When I use the phrase "personal reality", I am referring to the Catholic Christian understanding that persons are ends in themselves, that is, the only creature, man, whom God created for its own sake (CCC #356). Persons are not ideas or materials for utilization. They can freely cooperate in a given system, as in free market capitalism, and freely respond in faith to God, but they are not systems in themselves to be coerced into action or strictly used for production. Despite the speculative accuracy of Meyers Briggs testing, a person is not a machine to be relied on for utilization in a given specialization. In theory, persons are free and largely unpredictable.
That said, systems are necessary for upholding the common good of persons: economically, socially, and so on. Were there not an agreed upon economic approach for upholding the common good of man, entropy would reign. Capitalism, for example, is the most successful system of economic exchange available to man to date, because all of the others distort the freedom of persons and personal reality. Nevertheless, Capitalism does have its shortcomings, and as an ideology, can prove to severly distort the worldview of its adherents. Likewise, as with any other system--including ecclesial--when taken as ideology can severely distort the worldview of its adherents.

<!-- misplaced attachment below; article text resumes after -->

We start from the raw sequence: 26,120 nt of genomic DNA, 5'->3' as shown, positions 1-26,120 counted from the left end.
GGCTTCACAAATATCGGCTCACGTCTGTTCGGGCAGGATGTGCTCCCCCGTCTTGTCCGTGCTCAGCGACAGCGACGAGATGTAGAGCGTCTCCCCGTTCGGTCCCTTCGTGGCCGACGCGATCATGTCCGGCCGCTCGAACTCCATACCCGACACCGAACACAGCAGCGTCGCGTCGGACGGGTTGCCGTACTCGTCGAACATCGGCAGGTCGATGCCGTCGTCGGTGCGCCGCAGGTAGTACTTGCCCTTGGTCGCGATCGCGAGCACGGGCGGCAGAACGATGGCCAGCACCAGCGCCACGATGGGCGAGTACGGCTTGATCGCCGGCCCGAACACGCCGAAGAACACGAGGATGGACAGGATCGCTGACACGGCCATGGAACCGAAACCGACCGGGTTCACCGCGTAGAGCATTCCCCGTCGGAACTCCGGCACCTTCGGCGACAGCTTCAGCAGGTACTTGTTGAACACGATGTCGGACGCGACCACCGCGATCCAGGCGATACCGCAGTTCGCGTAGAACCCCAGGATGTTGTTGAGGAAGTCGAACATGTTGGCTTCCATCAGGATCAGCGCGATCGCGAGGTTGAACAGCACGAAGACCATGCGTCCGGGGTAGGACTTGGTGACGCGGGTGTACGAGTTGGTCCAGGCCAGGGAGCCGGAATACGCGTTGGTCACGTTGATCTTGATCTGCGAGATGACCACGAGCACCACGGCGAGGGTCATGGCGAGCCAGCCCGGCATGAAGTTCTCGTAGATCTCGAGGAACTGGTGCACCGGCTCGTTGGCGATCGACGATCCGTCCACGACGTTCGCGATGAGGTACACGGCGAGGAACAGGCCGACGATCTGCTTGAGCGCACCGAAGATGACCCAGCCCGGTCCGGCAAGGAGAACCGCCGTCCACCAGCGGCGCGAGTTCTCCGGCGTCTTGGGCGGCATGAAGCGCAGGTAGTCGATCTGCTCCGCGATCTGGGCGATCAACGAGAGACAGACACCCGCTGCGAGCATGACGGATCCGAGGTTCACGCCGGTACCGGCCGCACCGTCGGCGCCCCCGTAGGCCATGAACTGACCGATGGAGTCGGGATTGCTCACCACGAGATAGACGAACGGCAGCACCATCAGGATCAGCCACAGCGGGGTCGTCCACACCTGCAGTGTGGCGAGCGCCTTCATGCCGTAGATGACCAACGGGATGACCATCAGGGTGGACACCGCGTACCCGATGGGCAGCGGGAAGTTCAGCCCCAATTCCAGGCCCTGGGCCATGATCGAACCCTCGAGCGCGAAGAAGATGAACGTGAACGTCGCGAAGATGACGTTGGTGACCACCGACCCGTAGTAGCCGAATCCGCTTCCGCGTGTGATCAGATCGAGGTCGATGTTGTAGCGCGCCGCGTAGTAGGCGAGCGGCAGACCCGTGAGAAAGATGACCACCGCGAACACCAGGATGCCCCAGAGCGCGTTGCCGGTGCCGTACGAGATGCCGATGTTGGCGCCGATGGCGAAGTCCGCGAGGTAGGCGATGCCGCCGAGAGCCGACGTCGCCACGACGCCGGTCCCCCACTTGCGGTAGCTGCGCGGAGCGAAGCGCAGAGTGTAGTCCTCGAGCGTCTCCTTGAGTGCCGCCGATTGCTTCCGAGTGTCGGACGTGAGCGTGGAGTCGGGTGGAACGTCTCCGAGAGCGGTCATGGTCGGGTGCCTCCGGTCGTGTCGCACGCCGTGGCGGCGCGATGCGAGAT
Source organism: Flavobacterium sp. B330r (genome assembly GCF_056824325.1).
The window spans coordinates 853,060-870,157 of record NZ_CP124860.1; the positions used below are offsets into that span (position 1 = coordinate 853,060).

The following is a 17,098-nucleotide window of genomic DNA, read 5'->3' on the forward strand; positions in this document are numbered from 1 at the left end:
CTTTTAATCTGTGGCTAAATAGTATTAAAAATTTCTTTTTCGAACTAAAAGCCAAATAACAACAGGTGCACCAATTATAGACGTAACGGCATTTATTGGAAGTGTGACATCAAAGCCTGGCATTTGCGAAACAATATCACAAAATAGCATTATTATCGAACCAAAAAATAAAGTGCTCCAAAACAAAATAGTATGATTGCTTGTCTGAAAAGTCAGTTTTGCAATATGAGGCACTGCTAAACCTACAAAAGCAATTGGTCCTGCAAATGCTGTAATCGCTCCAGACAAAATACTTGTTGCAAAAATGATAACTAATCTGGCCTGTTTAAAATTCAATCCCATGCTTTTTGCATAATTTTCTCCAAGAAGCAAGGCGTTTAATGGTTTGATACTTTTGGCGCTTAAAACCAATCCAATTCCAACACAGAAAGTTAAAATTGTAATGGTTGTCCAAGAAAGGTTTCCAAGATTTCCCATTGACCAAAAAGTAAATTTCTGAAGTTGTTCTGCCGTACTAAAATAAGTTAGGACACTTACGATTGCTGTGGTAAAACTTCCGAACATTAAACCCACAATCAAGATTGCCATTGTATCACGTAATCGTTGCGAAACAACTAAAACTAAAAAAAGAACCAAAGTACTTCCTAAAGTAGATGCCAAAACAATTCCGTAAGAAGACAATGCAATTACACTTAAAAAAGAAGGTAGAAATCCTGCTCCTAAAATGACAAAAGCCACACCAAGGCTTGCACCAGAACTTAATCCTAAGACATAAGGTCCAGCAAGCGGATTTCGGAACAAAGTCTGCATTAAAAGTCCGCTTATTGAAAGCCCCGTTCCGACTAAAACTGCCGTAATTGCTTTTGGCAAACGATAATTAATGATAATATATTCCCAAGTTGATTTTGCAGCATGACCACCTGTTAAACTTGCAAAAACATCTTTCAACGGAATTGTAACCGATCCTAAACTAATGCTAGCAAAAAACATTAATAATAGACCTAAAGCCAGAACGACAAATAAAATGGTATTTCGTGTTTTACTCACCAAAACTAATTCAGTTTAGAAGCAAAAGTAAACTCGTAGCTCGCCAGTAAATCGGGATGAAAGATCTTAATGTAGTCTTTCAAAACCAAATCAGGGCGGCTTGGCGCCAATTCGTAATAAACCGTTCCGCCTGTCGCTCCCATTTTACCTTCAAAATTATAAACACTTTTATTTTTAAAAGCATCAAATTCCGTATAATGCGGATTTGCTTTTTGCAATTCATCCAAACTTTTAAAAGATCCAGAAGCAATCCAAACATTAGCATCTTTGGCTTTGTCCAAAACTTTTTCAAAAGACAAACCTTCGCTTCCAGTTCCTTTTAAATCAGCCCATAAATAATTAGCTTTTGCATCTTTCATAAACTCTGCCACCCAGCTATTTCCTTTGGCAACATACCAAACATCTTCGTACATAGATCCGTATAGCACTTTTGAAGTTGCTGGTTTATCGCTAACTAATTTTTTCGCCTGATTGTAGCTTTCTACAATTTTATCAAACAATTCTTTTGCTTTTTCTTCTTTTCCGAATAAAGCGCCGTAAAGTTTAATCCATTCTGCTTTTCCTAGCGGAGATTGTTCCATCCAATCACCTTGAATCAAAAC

In "Centesimus Annus", JPII argues that Catholic Christianity is not an ideology. In his work "Letter from Poland:Faith is not Ideology", Maciej Zieba O.P. makes constant reference to "Centesimus Annus" and outlines this list of Ideology's red-flags:
(1) it contains a conception of truth and goodness